Skip to main content

Free Content Tidal and long-term exchanges through channels in the Middle and Upper Florida Keys

Download Article:
(PDF 6499.921875 kb)
Current meter time series collected during 1994 and 1995 from channels in the Middle and Upper Florida Keys are used to investigate the movement of water between Florida Bay and Hawk Channel on the Atlantic side of the keys. The cumulative net displacement through Channel Two and Indian Key Channel indicates a long-term net outflow into Hawk Channel. Data from Whale Harbor Channel and Snake Creek show a long-term net flow into Florida Bay. Measurements from Tavernier Creek show a net inflow during the first half of a 3-mo study period and a nearly equal outflow during the second half. Amplitudes and local phase angles of the principal tidal constituents are used to calculate tide-induced volume transport. For the M2 constituent, the volume moving past the study site during each half tidal cycle varies from 0.8 × 106 m3 in Tavernier Creek to 12.5 × 106 m3 in Channel Two. The other principal semidiurnal and diurnal constituents (S2, K1, and O1) add volumes ranging from 13 to 47% of the M2 value. Long-term transport associated with the principal tidal constituents varies from 1.6 m3 s−1 in Tavernier Creek to 68.6 m3 s−1 in Channel Two. Results indicate a tide-induced movement of water into Florida Bay through four of the five channels. Only Whale Harbor Channel shows a net outflow. Current meter and bottom pressure records from Channel Two and Indian Key Channel are used to calculate total volume transport. Average outflows through Channel Two and Indian Key Channel are −53.9 and −30.3 m3 s−1, respectively. Comparison of volume transport calculated from observed currents and water levels with values calculated from observed currents and predicted water levels suggests that historical current meter data can be paired with predicted tidal water level fluctuations to estimate total transport within a few percent. Channel transport values estimated from calibration data obtained during a single tidal cycle can have errors of ± 20%.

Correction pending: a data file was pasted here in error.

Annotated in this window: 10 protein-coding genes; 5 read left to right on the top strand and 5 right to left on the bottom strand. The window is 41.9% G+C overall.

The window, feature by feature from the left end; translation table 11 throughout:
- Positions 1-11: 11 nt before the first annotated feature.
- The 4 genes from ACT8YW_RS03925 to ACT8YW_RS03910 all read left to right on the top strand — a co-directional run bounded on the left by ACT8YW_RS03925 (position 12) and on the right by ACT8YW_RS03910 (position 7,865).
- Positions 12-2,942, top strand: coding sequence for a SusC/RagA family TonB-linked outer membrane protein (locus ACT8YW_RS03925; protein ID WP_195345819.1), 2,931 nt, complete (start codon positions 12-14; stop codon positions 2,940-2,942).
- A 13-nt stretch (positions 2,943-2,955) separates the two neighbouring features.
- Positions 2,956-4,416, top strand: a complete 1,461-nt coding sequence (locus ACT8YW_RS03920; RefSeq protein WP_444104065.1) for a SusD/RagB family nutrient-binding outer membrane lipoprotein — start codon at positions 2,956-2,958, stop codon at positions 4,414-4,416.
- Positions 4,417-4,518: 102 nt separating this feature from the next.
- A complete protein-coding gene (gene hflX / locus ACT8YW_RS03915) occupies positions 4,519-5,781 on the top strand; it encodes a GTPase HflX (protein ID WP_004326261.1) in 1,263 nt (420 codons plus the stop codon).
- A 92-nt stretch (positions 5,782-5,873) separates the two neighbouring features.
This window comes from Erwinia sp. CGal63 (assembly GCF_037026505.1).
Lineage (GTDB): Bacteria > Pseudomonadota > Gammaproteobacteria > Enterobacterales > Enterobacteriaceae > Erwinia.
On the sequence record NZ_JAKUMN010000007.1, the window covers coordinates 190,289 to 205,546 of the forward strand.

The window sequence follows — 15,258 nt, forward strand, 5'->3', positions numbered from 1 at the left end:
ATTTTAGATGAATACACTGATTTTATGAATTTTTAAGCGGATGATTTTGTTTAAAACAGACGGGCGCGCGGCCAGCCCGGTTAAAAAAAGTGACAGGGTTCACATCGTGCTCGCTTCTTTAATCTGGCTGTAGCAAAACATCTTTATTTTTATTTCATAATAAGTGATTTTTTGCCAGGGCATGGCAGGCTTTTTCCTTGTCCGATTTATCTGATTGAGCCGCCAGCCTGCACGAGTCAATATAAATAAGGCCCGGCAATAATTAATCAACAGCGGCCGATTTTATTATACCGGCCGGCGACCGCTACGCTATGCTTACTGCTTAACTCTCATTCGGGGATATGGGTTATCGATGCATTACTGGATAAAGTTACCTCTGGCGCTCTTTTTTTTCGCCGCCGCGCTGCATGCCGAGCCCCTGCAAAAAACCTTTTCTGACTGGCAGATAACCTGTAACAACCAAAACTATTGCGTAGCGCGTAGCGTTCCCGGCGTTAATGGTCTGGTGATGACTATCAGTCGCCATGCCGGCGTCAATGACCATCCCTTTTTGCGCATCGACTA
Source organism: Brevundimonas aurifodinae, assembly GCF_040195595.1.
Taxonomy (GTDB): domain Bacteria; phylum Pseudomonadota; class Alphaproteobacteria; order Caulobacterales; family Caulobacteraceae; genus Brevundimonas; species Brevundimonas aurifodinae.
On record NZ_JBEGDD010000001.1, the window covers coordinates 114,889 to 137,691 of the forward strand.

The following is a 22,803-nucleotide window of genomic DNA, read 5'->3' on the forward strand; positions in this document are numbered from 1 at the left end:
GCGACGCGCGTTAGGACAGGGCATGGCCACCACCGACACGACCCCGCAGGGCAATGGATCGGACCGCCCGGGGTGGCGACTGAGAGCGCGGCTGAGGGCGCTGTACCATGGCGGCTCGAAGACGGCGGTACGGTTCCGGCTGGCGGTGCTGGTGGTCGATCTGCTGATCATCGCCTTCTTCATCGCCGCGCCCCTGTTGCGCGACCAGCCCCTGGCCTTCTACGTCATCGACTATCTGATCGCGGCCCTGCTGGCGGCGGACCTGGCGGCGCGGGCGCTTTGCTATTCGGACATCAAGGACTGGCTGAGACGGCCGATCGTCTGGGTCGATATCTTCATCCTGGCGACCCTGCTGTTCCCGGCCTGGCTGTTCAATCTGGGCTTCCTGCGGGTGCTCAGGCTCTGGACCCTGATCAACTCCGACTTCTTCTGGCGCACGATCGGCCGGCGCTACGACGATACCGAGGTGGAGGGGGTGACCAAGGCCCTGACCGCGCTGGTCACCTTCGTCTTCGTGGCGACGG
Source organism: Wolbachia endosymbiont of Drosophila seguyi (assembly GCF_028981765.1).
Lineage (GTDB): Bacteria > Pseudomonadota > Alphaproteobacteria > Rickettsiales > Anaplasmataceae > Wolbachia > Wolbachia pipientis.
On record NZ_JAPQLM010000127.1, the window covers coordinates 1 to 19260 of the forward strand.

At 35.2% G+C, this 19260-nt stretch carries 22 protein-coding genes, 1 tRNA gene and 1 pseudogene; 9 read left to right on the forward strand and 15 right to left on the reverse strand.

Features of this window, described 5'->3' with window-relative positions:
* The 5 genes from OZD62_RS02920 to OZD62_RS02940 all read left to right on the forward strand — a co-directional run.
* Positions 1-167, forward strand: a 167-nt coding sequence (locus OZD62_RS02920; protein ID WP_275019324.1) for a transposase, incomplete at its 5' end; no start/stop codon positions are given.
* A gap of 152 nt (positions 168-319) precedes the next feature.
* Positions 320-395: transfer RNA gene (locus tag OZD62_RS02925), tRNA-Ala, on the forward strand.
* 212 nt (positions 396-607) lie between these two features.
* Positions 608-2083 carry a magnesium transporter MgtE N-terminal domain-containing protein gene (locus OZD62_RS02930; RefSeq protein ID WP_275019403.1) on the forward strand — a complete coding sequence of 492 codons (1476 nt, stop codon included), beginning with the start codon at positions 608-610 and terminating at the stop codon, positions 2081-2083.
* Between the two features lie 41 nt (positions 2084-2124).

9 References.

No Supplementary Data.
No Article Media
No Metrics

Document Type: Research Article

Publication date: 1998-01-01

More about this publication?
  • The Bulletin of Marine Science is dedicated to the dissemination of high quality research from the world's oceans. All aspects of marine science are treated by the Bulletin of Marine Science, including papers in marine biology, biological oceanography, fisheries, marine affairs, applied marine physics, marine geology and geophysics, marine and atmospheric chemistry, and meteorology and physical oceanography.
  • Editorial Board
  • Information for Authors
  • Subscribe to this Title
  • Terms & Conditions
  • Ingenta Connect is not responsible for the content or availability of external websites
  • Access Key
  • Free content
  • Partial Free content
  • New content
  • Open access content
  • Partial Open access content
  • Subscribed content
  • Partial Subscribed content
  • Free trial content
Cookie Policy
Cookie Policy
Ingenta Connect website makes use of cookies so as to keep track of data that you have filled in. I am Happy with this Find out more